Unlike some other HEMA study groups, Meyer Free Scholars use a simple knowledge based level system which provides students with a known base-level of knowledge they are expected to learn. This helps students understand exactly what they are doing and how it fits into the wider fighting style, provides goals to work toward, and gives new students an indication of whom they can ask for help. It should be noted that these ranks are a description of knowledge, not of fighting skill!
While the Meyer Free Scholars’ syllabus is intended to comprise a combative martial art which provides a link to the past, it also encourages appropriately experienced students to compete in a friendly tournaments to test their skills in a “live” way. This directly mirrors the “fechtshule” tradition common in Germany in the 15th and 16th century, where the various fencing guilds could test their skills against one another.
The MFS syllabus is comprised of a mandatory core set of primary proficiencies in longsword and wrestling techniques associated with this art, as well as secondary proficiencies in other weapons & skills according to the interests of the student as they progress in experience and ability.
The levels, and brief descriptions of them, are shown below:
After a month or so of training unranked students will be eligible for the rank of neuling (novice/newcomer). At this point they will know the principle cuts and guards of the Meyer system, and be able to perform basics footwork competently.
After several months of training the student may become a Lehrling (apprentice). This is the first real step to mastering the longsword and the student must show a sound practical and theoretical knowledge of all of the basic cuts and guards, as well as the handworks shown by Meyer, and some of his “devices”. The apprentice level is broken into two parts – level 1 and level 2, each representing increasing knowledge. Later in the lehrling training the student has the option of learning the basics of Meyer’s dagger and Polearmss.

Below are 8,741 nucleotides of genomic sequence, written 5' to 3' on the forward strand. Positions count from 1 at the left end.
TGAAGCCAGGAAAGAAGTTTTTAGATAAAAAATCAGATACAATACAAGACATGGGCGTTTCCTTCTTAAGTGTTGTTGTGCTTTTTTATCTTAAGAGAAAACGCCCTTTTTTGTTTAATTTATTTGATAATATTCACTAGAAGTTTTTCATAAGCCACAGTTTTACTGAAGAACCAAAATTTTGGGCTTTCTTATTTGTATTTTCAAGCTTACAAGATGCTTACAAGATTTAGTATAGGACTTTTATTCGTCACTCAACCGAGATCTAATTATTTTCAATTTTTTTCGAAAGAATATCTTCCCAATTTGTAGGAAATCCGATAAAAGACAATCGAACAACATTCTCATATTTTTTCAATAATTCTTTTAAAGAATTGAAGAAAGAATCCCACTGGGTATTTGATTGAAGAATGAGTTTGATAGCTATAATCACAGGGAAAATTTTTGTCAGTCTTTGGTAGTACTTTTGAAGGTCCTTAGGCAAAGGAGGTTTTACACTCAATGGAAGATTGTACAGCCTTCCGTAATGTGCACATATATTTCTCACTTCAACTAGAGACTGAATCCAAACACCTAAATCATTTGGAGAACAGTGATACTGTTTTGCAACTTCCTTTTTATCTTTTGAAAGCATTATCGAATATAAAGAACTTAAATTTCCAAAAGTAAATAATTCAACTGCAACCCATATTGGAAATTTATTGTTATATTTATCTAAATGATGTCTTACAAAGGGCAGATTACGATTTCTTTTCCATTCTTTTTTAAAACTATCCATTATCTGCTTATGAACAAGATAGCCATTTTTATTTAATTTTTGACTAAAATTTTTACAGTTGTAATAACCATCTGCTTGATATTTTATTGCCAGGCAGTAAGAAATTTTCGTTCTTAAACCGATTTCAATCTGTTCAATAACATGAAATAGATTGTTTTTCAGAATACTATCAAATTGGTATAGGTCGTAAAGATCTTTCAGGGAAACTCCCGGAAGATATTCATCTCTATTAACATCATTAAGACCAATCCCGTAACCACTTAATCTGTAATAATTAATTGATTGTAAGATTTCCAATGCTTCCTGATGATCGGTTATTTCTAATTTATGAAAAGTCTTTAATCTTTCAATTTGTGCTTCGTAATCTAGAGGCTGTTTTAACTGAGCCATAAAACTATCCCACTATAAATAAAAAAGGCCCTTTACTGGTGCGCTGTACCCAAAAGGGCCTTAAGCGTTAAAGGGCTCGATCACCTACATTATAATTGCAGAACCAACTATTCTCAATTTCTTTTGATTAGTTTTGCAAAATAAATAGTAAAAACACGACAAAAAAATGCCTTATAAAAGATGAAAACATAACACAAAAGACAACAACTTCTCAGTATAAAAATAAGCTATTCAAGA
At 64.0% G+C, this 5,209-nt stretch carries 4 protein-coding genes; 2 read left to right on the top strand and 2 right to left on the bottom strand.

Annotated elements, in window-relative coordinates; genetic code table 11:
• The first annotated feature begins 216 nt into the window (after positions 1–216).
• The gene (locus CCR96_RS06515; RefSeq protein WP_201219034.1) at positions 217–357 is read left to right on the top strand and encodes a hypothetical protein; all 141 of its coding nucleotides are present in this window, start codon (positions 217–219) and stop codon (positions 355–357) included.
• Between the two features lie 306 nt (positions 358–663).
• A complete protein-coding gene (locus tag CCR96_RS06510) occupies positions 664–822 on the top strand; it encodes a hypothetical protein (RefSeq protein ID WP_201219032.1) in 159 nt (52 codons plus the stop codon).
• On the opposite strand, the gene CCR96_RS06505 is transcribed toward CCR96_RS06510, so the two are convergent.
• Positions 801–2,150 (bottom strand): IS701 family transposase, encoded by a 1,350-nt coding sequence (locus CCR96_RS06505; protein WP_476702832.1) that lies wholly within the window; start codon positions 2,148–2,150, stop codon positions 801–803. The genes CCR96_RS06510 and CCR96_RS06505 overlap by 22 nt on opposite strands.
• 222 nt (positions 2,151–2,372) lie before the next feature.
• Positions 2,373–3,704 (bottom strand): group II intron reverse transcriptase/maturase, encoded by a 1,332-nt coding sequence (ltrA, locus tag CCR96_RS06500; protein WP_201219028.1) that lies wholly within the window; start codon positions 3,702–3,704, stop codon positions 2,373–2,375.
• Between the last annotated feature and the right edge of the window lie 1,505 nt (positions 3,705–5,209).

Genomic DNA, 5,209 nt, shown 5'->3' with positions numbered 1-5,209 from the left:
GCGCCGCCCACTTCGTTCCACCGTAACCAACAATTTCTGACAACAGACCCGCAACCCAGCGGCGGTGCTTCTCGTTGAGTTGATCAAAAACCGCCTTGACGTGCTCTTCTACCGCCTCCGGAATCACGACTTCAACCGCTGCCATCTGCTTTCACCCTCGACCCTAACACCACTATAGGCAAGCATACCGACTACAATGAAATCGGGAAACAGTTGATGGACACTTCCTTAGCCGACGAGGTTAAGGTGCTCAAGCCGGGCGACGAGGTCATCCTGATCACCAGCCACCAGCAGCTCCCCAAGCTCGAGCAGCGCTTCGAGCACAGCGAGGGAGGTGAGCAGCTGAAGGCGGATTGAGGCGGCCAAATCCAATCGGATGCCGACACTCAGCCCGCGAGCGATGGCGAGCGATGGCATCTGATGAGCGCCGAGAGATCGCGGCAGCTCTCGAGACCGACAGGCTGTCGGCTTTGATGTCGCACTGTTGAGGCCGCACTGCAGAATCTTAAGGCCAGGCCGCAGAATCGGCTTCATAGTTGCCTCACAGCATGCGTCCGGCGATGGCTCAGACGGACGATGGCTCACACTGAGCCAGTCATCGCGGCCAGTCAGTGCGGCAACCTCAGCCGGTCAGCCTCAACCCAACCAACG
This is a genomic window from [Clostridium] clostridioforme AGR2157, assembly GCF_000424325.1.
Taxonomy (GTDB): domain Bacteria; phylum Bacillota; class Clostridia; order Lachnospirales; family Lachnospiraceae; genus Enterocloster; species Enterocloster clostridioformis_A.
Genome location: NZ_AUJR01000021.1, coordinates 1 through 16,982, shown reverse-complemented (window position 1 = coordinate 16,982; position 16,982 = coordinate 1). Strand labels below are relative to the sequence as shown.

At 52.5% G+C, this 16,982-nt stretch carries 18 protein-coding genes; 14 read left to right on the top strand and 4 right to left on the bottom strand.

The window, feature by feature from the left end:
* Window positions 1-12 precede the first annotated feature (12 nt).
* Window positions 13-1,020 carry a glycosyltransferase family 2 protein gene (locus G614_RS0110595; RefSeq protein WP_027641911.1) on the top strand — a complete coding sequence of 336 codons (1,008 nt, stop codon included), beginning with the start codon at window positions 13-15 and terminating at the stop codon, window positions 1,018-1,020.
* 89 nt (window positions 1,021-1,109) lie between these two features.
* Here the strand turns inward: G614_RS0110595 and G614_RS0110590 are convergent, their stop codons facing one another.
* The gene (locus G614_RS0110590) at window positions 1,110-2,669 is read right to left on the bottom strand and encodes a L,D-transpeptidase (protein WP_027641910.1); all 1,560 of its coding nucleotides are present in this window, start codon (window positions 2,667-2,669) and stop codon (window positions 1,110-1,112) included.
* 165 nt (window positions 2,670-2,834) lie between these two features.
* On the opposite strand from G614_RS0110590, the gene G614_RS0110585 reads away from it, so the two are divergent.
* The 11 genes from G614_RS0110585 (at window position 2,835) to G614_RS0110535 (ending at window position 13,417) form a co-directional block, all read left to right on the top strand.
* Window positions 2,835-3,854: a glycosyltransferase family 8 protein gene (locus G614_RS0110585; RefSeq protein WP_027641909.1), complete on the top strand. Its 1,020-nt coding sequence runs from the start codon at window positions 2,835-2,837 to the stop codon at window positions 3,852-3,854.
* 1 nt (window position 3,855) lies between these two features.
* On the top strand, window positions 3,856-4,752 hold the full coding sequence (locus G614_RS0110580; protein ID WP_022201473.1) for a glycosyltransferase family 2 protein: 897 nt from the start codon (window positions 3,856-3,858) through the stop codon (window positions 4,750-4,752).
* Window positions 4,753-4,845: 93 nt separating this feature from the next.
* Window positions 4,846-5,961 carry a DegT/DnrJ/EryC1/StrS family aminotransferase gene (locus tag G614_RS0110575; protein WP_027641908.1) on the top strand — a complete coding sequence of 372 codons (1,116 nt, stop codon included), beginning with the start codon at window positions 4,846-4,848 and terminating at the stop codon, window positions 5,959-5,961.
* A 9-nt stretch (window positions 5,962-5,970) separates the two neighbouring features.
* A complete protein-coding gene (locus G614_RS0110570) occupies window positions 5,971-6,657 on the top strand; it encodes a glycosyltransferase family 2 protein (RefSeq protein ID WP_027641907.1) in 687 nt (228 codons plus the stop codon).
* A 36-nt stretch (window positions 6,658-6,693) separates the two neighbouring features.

Fechter (fencer) represents a significant milestone on the path to mastering Meyer’s syllabus. By the time the student has completed the fechter levels they should have a working knowledge of the entire longsword syllabus of Meyer as well as a sound knowledge of some basics in his other fields (dussack, dagger, rappier, staff, etc). This includes the devices as well as all theoretical aspects of the fight. Again this level is broken into two internal levels, each lasting up to 6 months or more.
This is the final level in the Meyer syllabus. Students should note that to become a freifechter (free fencer) they need not have an encyclopaedic knowledge of all of Meyer’s techniques, but will have a thorough grounding in the Longsword syllabus, and know the fundamentals of the other weapons as well.
Requirements and Techniques
Further information relating to the techniques and terminology can be found here:
Our Ledger of Graded Scholars can be found here